What stock market average do you use to forecast investment returns? 10%? 12%? Maybe something a little higher or maybe a little lower?
Try as we might, chance (or luck or whatever you want to call it) is the biggest predictor of how your investments will fair over a 30 year period. Or so says a current Wall Street Journal article.
The biggest factor in long-term returns is how the financial markets happen to perform during the 30 or so years an investor puts money away for retirement.
As recent history has shown, those hoping to retire in the last few years have seen a stock market drop nearly 40%. You may have been careful and committed to your savings for 28 years only to have it disappear in short order. What does it mean when all of those hard earned gains disappear in a few months? It had nothing to do with your sacrifices over the last three decades. It had everything to do with luck.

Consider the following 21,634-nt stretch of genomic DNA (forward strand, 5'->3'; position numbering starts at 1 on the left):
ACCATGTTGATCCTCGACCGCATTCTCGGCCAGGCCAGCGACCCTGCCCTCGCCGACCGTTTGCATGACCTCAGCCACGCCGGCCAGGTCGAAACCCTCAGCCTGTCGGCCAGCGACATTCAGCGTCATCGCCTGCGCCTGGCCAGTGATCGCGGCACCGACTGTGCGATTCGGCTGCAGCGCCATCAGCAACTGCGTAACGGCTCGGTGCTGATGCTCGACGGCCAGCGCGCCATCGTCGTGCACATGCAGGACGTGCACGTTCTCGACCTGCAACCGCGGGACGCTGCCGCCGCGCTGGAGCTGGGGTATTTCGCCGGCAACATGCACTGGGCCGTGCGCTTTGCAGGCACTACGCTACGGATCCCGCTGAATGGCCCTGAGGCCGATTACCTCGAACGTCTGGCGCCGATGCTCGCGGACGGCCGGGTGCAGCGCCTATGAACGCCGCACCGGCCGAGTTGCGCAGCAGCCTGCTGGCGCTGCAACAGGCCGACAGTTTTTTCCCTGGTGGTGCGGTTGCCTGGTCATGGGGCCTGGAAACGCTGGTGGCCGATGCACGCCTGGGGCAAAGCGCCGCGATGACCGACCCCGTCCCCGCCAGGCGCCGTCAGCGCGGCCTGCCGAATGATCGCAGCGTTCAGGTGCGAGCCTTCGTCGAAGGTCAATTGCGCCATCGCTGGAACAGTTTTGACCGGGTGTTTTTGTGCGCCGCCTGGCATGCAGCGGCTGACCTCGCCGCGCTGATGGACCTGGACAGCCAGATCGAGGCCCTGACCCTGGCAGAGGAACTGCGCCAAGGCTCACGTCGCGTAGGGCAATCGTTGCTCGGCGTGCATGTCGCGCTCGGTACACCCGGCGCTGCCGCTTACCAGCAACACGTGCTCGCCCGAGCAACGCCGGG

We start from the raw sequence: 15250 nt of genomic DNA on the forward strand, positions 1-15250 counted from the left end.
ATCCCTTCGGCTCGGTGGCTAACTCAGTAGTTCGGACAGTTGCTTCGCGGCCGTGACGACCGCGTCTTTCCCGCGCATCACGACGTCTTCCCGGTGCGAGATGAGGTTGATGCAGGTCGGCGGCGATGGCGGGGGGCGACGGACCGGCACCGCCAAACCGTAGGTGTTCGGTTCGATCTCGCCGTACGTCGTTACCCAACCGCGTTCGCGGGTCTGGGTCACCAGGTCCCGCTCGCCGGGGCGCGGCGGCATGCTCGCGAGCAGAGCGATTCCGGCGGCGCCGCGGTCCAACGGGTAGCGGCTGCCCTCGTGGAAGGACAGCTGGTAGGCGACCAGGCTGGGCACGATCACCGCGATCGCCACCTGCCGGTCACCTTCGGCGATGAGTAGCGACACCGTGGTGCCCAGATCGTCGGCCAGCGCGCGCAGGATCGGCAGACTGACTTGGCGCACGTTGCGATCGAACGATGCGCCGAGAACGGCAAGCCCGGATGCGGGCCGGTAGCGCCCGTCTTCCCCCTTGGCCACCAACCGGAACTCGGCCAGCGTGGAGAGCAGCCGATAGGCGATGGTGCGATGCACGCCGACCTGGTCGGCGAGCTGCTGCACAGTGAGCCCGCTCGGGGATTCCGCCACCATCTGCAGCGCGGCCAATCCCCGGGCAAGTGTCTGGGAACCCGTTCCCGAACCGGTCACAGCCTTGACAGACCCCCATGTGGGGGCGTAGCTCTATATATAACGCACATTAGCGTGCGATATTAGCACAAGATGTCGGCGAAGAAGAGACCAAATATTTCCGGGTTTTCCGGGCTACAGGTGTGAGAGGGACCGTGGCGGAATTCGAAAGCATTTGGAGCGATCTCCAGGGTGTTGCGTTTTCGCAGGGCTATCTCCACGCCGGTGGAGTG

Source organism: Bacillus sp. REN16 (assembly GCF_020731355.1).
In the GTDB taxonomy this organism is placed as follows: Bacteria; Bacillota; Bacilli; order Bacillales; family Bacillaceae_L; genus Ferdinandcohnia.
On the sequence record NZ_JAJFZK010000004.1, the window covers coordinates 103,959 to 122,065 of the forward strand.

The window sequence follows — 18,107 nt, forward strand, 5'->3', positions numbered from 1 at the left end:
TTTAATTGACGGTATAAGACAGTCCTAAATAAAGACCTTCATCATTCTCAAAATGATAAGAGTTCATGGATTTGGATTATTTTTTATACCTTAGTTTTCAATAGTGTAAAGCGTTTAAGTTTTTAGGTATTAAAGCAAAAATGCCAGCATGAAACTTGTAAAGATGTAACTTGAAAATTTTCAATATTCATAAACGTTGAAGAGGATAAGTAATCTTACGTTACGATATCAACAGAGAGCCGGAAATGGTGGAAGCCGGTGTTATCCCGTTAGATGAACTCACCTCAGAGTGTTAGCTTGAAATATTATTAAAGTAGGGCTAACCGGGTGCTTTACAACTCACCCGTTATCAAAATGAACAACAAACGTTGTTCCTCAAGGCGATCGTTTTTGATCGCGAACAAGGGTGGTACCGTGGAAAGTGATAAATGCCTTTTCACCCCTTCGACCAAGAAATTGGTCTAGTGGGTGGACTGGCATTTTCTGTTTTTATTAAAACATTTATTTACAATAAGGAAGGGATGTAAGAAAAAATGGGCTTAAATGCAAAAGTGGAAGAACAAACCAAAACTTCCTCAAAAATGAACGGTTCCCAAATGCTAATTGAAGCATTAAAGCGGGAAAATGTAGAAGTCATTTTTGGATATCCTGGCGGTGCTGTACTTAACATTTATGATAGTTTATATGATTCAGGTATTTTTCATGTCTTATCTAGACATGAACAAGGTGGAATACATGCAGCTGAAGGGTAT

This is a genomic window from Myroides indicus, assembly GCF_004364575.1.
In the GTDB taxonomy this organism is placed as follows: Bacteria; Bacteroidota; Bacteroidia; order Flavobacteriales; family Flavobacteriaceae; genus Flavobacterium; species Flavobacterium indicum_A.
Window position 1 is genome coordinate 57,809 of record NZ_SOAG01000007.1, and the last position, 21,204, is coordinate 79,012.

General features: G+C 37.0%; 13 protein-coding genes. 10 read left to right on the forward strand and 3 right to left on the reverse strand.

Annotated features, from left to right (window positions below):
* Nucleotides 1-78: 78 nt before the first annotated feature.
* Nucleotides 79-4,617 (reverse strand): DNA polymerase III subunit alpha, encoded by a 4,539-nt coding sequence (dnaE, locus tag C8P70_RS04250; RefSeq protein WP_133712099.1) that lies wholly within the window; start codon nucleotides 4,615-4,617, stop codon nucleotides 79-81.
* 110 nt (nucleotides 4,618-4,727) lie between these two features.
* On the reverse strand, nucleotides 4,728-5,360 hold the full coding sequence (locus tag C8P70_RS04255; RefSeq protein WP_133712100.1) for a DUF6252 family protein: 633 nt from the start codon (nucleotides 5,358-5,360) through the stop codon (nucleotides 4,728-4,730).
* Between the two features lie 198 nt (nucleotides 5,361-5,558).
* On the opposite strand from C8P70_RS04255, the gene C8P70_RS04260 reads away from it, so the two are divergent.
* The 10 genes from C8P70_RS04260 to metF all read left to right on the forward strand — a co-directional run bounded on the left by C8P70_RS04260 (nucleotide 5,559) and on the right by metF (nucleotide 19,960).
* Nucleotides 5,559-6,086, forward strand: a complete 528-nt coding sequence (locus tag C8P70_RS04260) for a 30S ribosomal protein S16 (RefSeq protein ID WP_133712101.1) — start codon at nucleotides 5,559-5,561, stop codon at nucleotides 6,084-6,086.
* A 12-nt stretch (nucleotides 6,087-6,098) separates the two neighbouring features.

It’s a sobering thought. If so much of your fate as an investor is out of your hands, what can you do? Focus on the things you can influence…[like] saving as early as possible, save as much as possible, diversify and pick low-cost investment options.
But what about historical norms? The percentages we use to gauge the success of our portfolios?
The problem is, there really is no historical norm. [There are] a tremendously wide range of returns for various 30-year periods. For instance, $100,000 invested in 1946 would have grown to about $1.15 million in 1976, but the same amount invested in 1976 would have delivered about $2.27 million in 2006.
And, of course, there’s the human element. Which tends to be wrong most of the time.
It’s well established that people attribute bad luck to randomness, but then attribute good luck to their own skill.
We also know that we shouldn’t eat too much or linger at the bar too long. But we do anyway. And then blame our something outside ourselves for the consequences.
Maybe we should just be crossing our fingers instead?
Read the entire article at the Wall Street Journal Online.